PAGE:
Wednesday, August 20, 2008
William Patrick is the leading U.S. expert on weaponizing anthrax, and has multiple patents in anthrax weaponization.
Patrick made an interesting point in a November 2001 article in USA Today:
In other words, either a single killer or group of killers went from a crude anthrax preparation to an extremely advanced weaponized form of anthrax in 2 weeks, or there were two groups of killers.
Further complicating things, the spores contained in the first attack, on a Florida media company, have been described by investigators as a clumpy powder, which would make a poor aerosol. Only two weeks later, the finely prepared Daschle-letter spores appeared. Those spores were ground so fine that they apparently drifted across offices and contaminated other letters in the mail. The same strain of anthrax was used in all the attacks, suggesting a common source.
The bioterrorists "must have had a hell of a short learning curve," says Patrick, who headed U.S. bioweapons work until the program's halt in 1969. "Or maybe there's two groups."
The anthrax sent in the first letters was coarse, brown, "sandlike", and clumpy. The anthrax sent to Daschle and Leahy was white and very fine. As the Washington Post noted, it was:
1.5 to 3 microns in size and processed to a grade of 1 trillion spores per gram -- 50 times finer than anything produced by the now-defunct U.S. bioweapons program and 10 times finer than the finest known grade of Soviet anthrax spores.In addition, the anthrax sent to Daschle and Leahy was so advanced that no one at Fort Detrick had ever seen anything like it before. As described in a 2001 CBS article:
"When technicians at the Army biodefense lab in Fort Detrick, Md., tried to examine a sample from the Daschle letter under a microscope, it floated off the glass slide and was lost. "Scientists concluded that it used a high-tech coating of nanoparticles of polymerized glass to ensure dispersion.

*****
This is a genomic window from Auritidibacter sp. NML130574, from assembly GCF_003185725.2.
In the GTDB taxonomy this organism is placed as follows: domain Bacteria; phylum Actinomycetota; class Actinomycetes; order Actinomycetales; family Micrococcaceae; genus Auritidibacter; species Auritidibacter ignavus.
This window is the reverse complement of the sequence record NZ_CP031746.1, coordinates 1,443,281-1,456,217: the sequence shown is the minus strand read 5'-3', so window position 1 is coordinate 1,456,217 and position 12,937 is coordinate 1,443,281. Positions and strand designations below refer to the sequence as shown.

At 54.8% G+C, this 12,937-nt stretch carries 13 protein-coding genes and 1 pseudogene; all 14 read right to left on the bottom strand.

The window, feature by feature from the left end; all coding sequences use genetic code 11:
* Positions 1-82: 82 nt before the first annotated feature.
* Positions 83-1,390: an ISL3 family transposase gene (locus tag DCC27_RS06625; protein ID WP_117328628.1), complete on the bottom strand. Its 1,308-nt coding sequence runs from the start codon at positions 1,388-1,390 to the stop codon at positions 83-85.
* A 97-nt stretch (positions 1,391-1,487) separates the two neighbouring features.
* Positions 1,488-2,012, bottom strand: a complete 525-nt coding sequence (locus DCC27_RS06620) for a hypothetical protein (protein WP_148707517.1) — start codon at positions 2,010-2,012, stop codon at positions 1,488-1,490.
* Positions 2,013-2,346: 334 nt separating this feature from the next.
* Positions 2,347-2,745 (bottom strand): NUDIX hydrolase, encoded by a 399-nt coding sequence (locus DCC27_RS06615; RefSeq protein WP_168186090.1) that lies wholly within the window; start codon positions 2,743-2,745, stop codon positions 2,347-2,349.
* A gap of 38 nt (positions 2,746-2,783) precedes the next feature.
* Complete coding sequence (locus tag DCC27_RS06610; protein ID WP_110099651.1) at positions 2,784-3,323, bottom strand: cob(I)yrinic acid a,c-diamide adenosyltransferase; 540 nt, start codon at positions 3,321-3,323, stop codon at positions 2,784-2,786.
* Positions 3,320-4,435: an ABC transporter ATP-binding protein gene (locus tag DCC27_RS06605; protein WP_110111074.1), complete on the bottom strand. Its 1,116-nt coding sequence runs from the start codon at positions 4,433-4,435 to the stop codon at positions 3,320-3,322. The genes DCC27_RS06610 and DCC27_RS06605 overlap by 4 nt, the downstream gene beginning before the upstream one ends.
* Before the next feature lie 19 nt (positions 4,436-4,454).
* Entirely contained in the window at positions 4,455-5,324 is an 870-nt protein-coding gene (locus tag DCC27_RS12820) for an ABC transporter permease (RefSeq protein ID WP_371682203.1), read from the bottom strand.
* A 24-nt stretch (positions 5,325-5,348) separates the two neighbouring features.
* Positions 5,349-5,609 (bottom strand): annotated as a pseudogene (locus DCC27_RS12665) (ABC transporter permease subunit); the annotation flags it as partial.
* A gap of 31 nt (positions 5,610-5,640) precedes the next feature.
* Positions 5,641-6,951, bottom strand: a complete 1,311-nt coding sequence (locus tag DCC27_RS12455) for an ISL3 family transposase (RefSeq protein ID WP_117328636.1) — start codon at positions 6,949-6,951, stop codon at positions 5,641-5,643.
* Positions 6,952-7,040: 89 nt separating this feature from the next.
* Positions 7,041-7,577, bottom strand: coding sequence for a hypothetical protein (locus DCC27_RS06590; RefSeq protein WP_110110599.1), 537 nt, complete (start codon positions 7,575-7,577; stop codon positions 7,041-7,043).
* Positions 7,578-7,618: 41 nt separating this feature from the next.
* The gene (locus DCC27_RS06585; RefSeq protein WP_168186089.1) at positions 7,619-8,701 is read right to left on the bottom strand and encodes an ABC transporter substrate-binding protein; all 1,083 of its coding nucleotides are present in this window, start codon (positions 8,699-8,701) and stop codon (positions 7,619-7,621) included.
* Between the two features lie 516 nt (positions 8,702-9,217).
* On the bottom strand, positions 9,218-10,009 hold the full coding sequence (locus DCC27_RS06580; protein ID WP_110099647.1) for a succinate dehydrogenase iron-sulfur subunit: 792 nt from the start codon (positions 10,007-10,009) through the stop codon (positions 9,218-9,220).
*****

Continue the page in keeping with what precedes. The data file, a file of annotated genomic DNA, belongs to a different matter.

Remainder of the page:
In other words, if a single killer sent out all of the anthrax letters, he started out with a very crude, raw anthrax sample, but ended up with the most highly-advanced weaponized anthrax in the world, one which many leading experts say would have required expensive high-tech equipment, a team of people, and many months to prepare.
Indeed, why would someone send a crude anthrax sample if they were going to end up sending a highly-advanced preparation very soon thereafter? Why not just wait 2 weeks until the weaponization was complete, and then send both? That doesn't make sense.
Two (or more) separate groups of killers is much more likely. The first just sent anthrax samples as is, with no real processing. The second used methods so advanced that only a handful of people in the whole world know how to do it.